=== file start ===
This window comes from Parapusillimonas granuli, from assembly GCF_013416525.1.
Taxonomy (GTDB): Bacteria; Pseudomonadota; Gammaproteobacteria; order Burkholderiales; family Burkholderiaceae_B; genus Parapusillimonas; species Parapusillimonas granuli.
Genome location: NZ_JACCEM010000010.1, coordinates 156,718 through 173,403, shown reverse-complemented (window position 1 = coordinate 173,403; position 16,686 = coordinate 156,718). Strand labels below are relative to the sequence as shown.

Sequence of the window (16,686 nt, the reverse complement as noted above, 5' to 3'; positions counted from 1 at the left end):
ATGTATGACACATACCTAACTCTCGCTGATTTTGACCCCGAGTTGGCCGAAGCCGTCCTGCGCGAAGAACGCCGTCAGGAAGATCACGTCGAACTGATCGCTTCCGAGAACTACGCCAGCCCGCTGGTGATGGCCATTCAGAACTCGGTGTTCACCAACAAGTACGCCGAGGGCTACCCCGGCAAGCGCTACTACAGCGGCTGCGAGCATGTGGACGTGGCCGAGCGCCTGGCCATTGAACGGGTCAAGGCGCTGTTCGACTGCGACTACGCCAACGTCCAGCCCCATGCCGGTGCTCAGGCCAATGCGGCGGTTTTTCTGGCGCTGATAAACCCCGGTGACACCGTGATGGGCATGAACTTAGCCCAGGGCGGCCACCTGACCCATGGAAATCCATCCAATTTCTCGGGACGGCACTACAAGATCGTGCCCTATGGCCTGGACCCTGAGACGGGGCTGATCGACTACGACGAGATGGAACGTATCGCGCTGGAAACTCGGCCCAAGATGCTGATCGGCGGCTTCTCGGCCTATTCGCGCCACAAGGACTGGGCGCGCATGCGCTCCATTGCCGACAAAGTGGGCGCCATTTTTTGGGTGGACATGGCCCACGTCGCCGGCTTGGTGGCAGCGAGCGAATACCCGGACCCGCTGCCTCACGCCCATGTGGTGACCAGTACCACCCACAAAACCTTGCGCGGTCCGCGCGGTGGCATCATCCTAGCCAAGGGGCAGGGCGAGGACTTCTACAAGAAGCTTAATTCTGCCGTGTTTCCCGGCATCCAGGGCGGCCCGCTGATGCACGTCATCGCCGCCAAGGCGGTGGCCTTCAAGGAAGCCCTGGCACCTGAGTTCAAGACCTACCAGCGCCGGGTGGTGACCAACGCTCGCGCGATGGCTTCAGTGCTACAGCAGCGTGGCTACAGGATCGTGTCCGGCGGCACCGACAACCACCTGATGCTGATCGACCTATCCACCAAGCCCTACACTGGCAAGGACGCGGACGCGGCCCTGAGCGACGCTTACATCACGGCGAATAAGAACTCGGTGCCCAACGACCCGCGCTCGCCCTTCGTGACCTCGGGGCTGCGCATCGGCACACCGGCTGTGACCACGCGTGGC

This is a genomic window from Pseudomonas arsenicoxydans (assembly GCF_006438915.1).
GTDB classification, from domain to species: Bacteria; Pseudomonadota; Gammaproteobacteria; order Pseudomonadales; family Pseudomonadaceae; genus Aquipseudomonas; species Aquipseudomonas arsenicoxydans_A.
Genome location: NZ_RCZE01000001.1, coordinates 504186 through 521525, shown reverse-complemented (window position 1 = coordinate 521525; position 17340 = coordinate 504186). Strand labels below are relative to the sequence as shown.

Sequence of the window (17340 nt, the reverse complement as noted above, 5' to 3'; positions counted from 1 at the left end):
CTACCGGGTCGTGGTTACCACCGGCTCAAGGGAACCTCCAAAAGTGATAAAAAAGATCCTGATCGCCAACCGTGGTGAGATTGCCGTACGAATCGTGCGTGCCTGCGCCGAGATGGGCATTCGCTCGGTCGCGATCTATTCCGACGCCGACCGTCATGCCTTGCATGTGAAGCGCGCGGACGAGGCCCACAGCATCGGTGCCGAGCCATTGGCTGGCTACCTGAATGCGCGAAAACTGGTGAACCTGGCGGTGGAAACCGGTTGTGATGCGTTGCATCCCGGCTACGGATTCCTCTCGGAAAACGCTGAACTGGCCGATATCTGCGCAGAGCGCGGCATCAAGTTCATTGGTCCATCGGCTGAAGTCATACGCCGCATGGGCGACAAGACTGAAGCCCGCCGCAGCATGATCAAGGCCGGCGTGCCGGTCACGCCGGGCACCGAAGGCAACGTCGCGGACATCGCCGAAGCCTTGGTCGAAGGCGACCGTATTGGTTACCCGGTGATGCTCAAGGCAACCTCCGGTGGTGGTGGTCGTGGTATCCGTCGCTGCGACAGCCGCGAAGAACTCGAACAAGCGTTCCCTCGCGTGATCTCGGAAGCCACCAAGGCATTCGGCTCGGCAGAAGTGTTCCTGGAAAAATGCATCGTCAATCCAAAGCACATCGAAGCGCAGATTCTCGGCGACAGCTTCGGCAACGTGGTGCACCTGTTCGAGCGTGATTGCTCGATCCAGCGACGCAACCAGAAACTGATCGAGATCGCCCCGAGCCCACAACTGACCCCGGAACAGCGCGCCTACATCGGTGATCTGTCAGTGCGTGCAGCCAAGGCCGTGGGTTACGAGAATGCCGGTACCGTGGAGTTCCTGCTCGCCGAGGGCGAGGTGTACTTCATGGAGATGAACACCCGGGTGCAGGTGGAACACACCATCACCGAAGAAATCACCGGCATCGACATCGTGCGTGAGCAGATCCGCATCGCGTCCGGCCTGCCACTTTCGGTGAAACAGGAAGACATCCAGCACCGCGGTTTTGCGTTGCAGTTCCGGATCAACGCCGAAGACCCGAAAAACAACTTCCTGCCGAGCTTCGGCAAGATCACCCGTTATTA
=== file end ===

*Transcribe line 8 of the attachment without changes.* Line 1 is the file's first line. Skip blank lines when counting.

Genome location: NZ_RCZE01000001.1, coordinates 504186 through 521525, shown reverse-complemented (window position 1 = coordinate 521525; position 17340 = coordinate 504186). Strand labels below are relative to the sequence as shown.